(As mentioned elsewhere across the other answers, plus some extras:)
Converting a VS 2005 solution to VS 2008 will mean that you'll need to maintain duplicates, or others must also be using Visual Studio 2008 (while the project file format (which from your question you're not using anyway) is in theory unchanged between 2005 and 2008, the solution files are not compatible...)
Converting the website to 3.5 mostly affects the web.config. Some references are added to a few default 3.5 assemblies, such as System.Core.dll. And it will add the IIS 7 sections (which is all ignored if the site is published to an IIS6 box).
Generally don't see new compile time errors from the upgrade (and if you do, wouldn't expect many). Both the C# and VB teams have put effort into ensuring backwards compatibility on all the new LINQ keywords... so you can have a local named "var" in a method named "where" in a class named "from" and everything compiles just fine... (an improvement for anyone who had symbols named "operator" in a VB 2003 codebase when upgrading to 2005 :-)
Obviously, once you've switched, you'll need .NET 3.5 on any server you deploy to. Unlike .NET 1.1 vs .NET 2.0 though, there are no CLR version / AppPool issues to worry about, it all runs in .NET 2.0. Read on below...
If you are worried about run-time regression for any existing .NET 2.0 code, there's good news and bad news.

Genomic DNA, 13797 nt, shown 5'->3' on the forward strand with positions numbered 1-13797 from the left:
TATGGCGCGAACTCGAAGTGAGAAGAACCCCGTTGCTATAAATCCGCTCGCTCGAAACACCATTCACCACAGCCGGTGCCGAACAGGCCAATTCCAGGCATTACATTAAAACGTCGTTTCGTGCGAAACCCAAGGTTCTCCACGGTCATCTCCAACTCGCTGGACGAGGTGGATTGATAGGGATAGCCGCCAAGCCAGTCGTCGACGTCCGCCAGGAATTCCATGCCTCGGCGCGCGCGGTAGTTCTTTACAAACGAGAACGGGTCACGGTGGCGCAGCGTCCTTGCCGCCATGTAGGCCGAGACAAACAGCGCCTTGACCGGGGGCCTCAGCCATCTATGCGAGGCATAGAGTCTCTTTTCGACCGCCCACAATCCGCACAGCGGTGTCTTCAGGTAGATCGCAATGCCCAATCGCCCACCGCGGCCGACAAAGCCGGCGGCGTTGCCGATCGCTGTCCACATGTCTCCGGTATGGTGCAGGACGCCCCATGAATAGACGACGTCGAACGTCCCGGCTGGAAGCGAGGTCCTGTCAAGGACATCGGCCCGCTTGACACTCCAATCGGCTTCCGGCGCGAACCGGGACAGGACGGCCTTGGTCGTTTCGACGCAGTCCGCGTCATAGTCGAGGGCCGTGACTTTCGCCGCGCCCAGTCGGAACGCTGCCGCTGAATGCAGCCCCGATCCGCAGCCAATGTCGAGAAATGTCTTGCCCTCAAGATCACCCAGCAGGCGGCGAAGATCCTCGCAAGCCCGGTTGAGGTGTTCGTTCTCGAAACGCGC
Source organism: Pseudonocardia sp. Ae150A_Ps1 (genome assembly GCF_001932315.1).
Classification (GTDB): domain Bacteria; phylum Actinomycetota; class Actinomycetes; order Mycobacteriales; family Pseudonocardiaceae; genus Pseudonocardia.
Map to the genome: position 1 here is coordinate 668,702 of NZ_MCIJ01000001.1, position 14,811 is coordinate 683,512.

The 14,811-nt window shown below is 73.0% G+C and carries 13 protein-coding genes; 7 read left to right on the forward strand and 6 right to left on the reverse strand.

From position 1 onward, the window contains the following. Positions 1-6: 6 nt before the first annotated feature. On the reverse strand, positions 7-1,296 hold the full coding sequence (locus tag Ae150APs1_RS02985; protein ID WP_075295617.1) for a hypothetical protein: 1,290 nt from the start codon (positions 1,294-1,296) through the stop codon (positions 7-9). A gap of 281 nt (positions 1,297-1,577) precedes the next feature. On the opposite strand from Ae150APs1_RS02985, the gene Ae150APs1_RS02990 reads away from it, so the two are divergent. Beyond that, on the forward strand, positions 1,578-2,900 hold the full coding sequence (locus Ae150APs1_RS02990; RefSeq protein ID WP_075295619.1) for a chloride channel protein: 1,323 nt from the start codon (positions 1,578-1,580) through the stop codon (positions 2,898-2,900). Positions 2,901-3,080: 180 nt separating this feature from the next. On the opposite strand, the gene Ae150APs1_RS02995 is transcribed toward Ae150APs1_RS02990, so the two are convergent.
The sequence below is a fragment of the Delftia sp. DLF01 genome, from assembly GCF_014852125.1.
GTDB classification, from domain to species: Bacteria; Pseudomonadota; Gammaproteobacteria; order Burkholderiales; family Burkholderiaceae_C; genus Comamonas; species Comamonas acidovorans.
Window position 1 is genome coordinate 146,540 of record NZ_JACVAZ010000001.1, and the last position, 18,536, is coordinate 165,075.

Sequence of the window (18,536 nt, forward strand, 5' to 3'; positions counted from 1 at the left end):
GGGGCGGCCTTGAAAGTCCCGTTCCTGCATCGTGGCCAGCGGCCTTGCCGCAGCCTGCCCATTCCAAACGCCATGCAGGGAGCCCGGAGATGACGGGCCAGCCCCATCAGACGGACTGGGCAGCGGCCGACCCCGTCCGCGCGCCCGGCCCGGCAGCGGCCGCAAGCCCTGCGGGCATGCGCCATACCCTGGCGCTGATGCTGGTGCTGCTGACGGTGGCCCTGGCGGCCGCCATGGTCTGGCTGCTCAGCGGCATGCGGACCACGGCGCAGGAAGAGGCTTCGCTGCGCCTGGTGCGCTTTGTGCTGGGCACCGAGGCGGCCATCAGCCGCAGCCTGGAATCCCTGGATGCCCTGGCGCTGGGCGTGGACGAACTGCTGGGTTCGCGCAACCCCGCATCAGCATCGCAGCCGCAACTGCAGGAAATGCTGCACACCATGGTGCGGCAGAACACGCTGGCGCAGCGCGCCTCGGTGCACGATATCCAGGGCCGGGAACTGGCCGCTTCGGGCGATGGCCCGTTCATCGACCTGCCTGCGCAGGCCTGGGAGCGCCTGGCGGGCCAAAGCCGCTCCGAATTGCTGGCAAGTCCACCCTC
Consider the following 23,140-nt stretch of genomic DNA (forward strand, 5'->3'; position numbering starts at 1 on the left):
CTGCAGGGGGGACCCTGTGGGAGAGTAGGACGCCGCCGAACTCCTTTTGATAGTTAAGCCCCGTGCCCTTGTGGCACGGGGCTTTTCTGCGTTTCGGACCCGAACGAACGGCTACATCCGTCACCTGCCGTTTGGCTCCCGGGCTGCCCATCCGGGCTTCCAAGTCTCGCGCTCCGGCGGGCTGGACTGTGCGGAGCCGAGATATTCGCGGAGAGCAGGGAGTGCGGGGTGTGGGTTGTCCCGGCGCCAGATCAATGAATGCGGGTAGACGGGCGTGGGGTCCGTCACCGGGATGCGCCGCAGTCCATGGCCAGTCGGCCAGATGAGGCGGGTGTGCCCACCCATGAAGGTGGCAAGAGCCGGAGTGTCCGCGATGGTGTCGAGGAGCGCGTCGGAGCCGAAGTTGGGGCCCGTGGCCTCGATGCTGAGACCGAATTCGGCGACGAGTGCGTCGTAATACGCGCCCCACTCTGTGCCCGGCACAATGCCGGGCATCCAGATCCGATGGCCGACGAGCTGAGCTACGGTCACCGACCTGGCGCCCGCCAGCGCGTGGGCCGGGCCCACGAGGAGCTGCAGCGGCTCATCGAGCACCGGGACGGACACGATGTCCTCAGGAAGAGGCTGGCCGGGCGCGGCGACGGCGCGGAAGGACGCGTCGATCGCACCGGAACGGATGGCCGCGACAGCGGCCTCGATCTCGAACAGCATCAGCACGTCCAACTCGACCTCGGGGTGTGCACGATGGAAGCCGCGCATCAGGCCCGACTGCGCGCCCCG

The good news: regression is virtually unheard of.
The bad (or other good) news: If you've installed .NET 3.5 on a server running 2.0 sites, you've already tested for regressions :)
As mentioned above, .NET 3.5 is really just the .NET 2.0 CLR with some extra assemblies and new compiler functionality.
And when you install .NET 3.5, it also installs a service pack for .NET 2.0 and 3.0. So any breaking change would already be affecting .NET 2.0 websites, without any explicit upgrade step.
Scott Hanselman posted a good explanation of the difference between CLR version and .NET Runtime version here a while back.
One final comment - you should be aware that when using VS 2008 to target .NET 2.0, you are actually compiling against the updated .NET 2.0. So if you use one of the (very few, and rarely used) methods quietly added to the updated version of .NET 2.0, such as GCSettings.LatencyMode, when you deploy to a machine that has the original .NET 2.0 RTM, it will fail to run.
Read about it in more detail here, and Scott also posted a full list of API changes here)
While actually encountering an issue like this is pretty unlikely, in some ways (even excluding the benefits of the new 3.5 features) you're better off on 3.5 :-)